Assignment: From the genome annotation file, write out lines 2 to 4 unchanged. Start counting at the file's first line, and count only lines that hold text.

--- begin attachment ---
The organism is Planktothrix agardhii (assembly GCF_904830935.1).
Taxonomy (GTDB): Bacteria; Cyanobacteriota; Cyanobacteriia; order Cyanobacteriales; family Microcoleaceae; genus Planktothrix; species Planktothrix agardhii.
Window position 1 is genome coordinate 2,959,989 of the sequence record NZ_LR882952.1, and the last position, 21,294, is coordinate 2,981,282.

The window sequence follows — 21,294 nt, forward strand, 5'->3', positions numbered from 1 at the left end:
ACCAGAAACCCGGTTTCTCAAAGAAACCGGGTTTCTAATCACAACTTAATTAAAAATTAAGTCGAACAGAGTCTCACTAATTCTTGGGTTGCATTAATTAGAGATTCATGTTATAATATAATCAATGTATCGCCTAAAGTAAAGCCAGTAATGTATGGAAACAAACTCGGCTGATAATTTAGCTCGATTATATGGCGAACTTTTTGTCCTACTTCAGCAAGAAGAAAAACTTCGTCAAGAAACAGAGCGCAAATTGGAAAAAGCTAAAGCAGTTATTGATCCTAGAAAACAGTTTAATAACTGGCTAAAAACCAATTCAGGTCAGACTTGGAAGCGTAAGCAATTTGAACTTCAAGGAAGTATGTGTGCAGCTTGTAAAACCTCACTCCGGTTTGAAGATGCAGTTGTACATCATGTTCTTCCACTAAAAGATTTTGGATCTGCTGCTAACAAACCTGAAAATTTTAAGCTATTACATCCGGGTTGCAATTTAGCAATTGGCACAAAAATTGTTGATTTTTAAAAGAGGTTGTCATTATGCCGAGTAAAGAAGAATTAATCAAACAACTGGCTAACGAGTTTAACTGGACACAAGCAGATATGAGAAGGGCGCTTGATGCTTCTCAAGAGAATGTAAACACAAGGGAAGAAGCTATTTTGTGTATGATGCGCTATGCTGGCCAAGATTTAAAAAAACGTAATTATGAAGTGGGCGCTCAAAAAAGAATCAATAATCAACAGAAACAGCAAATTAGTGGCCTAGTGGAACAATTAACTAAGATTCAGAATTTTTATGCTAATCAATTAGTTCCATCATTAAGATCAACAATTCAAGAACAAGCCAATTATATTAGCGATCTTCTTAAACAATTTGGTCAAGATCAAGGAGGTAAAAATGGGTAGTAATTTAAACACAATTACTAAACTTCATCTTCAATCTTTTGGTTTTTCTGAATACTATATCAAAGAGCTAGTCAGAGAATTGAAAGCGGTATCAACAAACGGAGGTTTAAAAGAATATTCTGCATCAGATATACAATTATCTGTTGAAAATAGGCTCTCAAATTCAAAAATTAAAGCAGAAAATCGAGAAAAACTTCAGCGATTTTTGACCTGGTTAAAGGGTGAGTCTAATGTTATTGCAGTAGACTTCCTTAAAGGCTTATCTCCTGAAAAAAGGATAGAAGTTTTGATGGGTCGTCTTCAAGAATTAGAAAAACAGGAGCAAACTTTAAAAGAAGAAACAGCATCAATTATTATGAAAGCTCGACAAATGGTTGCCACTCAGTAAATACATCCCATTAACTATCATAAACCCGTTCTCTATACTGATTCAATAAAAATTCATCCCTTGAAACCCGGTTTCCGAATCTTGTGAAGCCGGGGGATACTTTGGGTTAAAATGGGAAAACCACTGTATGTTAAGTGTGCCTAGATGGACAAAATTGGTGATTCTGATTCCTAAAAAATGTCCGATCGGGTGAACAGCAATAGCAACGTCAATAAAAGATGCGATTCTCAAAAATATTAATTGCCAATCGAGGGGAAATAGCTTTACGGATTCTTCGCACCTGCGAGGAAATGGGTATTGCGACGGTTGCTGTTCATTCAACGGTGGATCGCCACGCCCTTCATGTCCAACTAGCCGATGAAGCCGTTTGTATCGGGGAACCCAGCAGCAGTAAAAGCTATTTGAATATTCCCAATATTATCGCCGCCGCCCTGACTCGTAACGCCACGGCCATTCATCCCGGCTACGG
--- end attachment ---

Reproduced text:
Taxonomy (GTDB): Bacteria; Cyanobacteriota; Cyanobacteriia; order Cyanobacteriales; family Microcoleaceae; genus Planktothrix; species Planktothrix agardhii.
Window position 1 is genome coordinate 2,959,989 of the sequence record NZ_LR882952.1, and the last position, 21,294, is coordinate 2,981,282.

The window sequence follows — 21,294 nt, forward strand, 5'->3', positions numbered from 1 at the left end: